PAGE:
The challenges of recycling Li-ion batteries

An article from The Economist:

Despite the pandemic, the popularity of electric vehicles (EVs) has continued to grow—around 2.5m battery-electric and plug-in-hybrid cars were sold around the world in 2020. Analysts reckon that, by 2030, 8% of the 1.4bn cars on the road will be electric, rising to more than 30% by 2040.

Replacing the world’s gas-guzzlers with electrically powered vehicles is no doubt good for the environment. But a new headache is on the way: what to do with all these electric vehicles at the ends of their lives?

Although as much as 95% of the materials in a petrol or diesel car can be shredded and recycled in traditional scrapyards, electric vehicles pose a more complex problem. Their electronic components contain a wider mix of materials, including lithium and cobalt in batteries and rare-earth metals in motors. Shredding EVs and sorting through them is tricky.

In a pair of stories in this week’s Science section, we examine how a new industry is emerging to tackle the problems of EV waste.

In our main story, we consider the various ways in which companies propose to recycle lithium-ion batteries, the workhorses of the EV world. Because they are inflammable, these batteries have so far been very difficult to handle. In a second story, we look at the rare-earth metals within the magnets in the motors of EVs. Despite their high cost, these metals, such as neodymium, are hardly ever recycled, but researchers in Birmingham have developed a clever new way to do it. Tipping neodymium-containing magnets into a hydrogen-filled vessel ends up creating a powder that can be processed straight back into magnets.

These new methods will no doubt be useful. But the long-term solution to managing EV waste will be to design recyclability into the vehicles from the start.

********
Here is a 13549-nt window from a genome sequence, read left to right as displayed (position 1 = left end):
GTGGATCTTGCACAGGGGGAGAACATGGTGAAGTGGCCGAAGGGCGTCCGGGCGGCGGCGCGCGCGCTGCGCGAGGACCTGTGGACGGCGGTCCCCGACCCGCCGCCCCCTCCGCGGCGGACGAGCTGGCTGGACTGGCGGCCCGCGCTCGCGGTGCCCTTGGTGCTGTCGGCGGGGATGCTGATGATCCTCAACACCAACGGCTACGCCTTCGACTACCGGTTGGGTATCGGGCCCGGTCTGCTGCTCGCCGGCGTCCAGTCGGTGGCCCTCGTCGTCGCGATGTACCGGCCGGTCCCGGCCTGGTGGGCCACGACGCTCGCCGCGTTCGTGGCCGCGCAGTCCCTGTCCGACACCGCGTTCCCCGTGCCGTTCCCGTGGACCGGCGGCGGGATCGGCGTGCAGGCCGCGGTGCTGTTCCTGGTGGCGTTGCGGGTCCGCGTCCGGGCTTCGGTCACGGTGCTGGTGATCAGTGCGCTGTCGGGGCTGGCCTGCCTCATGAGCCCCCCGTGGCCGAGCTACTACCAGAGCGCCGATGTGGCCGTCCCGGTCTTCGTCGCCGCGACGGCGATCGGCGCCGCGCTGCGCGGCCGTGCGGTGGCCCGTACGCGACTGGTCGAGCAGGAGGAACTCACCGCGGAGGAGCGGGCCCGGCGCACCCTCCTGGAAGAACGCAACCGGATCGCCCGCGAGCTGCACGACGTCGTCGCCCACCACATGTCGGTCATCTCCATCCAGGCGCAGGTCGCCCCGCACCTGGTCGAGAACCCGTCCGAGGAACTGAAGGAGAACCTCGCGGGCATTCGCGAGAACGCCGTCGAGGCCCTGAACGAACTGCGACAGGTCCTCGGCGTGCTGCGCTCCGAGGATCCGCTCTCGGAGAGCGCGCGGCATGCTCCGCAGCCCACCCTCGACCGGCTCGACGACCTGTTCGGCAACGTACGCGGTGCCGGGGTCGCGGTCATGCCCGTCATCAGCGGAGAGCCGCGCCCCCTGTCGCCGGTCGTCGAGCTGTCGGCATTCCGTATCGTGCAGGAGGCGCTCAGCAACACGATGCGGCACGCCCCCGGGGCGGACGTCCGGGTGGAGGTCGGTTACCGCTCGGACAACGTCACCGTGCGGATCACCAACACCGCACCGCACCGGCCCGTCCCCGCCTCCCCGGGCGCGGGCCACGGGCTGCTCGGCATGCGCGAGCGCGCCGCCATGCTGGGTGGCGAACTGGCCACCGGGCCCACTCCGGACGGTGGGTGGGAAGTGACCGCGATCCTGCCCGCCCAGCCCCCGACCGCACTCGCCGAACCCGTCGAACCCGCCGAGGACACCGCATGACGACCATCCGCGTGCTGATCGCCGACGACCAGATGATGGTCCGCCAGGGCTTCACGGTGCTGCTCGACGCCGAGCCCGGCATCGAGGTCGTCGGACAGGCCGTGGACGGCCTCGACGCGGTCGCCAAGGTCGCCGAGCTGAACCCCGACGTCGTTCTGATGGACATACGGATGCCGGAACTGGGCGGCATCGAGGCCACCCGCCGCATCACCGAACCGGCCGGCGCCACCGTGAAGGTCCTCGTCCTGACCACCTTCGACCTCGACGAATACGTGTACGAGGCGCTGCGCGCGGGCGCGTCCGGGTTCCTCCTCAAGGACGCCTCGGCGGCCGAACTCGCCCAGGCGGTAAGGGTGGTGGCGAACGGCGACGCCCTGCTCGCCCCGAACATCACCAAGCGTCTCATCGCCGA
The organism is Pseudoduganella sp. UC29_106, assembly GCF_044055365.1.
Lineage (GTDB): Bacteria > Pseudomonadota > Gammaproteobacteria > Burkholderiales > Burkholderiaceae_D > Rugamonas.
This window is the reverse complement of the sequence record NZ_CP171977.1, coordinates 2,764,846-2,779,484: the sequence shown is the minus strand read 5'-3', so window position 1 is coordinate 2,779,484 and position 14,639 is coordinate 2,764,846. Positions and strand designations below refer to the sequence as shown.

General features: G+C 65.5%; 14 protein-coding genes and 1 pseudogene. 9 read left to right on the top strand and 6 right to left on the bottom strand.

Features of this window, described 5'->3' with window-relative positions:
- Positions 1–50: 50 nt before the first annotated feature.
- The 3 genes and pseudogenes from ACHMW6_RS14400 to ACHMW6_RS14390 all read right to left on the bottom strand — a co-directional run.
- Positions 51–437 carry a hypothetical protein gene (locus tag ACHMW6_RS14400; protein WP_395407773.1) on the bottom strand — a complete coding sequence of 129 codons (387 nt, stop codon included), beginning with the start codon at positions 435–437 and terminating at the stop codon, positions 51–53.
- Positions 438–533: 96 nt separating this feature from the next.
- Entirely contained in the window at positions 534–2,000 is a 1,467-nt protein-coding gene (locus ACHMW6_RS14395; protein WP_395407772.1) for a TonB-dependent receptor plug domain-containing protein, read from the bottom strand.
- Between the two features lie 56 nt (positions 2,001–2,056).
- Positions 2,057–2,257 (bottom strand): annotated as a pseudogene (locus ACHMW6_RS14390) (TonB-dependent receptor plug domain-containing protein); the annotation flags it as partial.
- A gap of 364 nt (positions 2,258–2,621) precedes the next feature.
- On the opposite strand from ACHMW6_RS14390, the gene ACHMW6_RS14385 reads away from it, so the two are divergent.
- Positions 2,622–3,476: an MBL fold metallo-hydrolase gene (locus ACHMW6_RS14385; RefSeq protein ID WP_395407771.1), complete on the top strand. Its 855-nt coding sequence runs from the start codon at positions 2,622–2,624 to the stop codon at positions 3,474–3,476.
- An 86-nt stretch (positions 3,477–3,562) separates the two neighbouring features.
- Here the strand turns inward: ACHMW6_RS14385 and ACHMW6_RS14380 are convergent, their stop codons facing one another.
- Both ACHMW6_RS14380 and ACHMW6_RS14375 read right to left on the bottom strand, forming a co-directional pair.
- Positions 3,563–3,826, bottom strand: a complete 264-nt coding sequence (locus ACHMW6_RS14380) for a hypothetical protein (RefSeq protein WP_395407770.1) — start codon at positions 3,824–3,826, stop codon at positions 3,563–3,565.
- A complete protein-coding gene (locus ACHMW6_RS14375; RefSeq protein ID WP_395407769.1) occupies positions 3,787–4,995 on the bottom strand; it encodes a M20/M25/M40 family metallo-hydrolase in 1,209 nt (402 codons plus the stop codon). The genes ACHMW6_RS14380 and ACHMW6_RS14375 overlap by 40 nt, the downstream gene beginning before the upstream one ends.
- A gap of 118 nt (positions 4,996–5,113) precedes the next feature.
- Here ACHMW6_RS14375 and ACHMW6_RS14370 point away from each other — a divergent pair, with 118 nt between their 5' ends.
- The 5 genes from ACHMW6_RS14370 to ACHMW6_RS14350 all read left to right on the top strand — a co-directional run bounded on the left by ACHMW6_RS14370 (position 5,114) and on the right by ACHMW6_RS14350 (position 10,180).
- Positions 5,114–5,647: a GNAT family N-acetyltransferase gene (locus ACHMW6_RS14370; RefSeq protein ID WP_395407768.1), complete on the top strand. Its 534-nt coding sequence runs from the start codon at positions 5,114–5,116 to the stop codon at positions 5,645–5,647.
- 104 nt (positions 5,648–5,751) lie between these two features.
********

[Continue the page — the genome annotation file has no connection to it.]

An EV’s battery pack is made from many individual electrochemical cells. The cells can be configured in many different ways and different battery packs will have variations in their chemistries. They are generally not made to be taken apart, which makes disassembly difficult and hard to automate.

In the future, standardising the configuration of battery packs and designing them with recycling in mind would clearly make breaking them down into their various components a more straightforward task. Disassembly before processing would also allow some items, like cathodes, to be reused in their entirety, and others, such as electrical connections, to be separated at an early stage to recover their copper. This reduces the number of different materials that go on to be shredded, which in turn should allow those remaining to be recovered more efficiently and in a purer form.

There was another article recently of how they figured out a way to add lithium into the battery again and revitalise it, partly restore it as I understand it, so you can use it for longer before it needs to be recycled. Also, there’s something called “structural batteries” as well, which would allow you to build the frame of the vehicle with stuff that can be the battery, which means you don’t need a big heavy flat battery on the tummy of the car. It will make the car much lighter.

Now let’s hope one of the many good things we hear about actually makes it into production some day :slight_smile:

I’m just waiting for lithium batt recycling to start, that one can sell the cells out of a solar system, and make a few cents back on the bank.

I was under the impression that lithium recycling doesn’t take place as lithium is just so cheap.
Will be cheaper to just mine fresh.

I read a long time ago that they are running out of sources of lithium … IF I recall correctly … or start news mines, ocean, if they want to have the world use lithium batteries.

On top of that, China allegedly buys all the lithium …

There’s of course the idea to re-use Li-ion batteries from EVs in places where the space constraints are not that great, such as houses (With PV systems). So you can use more cells to compensate for the lower capacity in older cells. I understand some local companies are doing exactly that?

You’re thinking of Revov? That’s what I heard too. Cells from cars and buses, repurposed with a BMS. I half expect that the cells might be ex-BYD. I have no proof of this, I just happen to know BYD has an electric vehicle division as well, so that would make sense.

Jip, Revov 2nd Life banks.

FWIW, this semiconductor shortage, it is affecting new lithium banks being brought in. They cannot get BMS’es.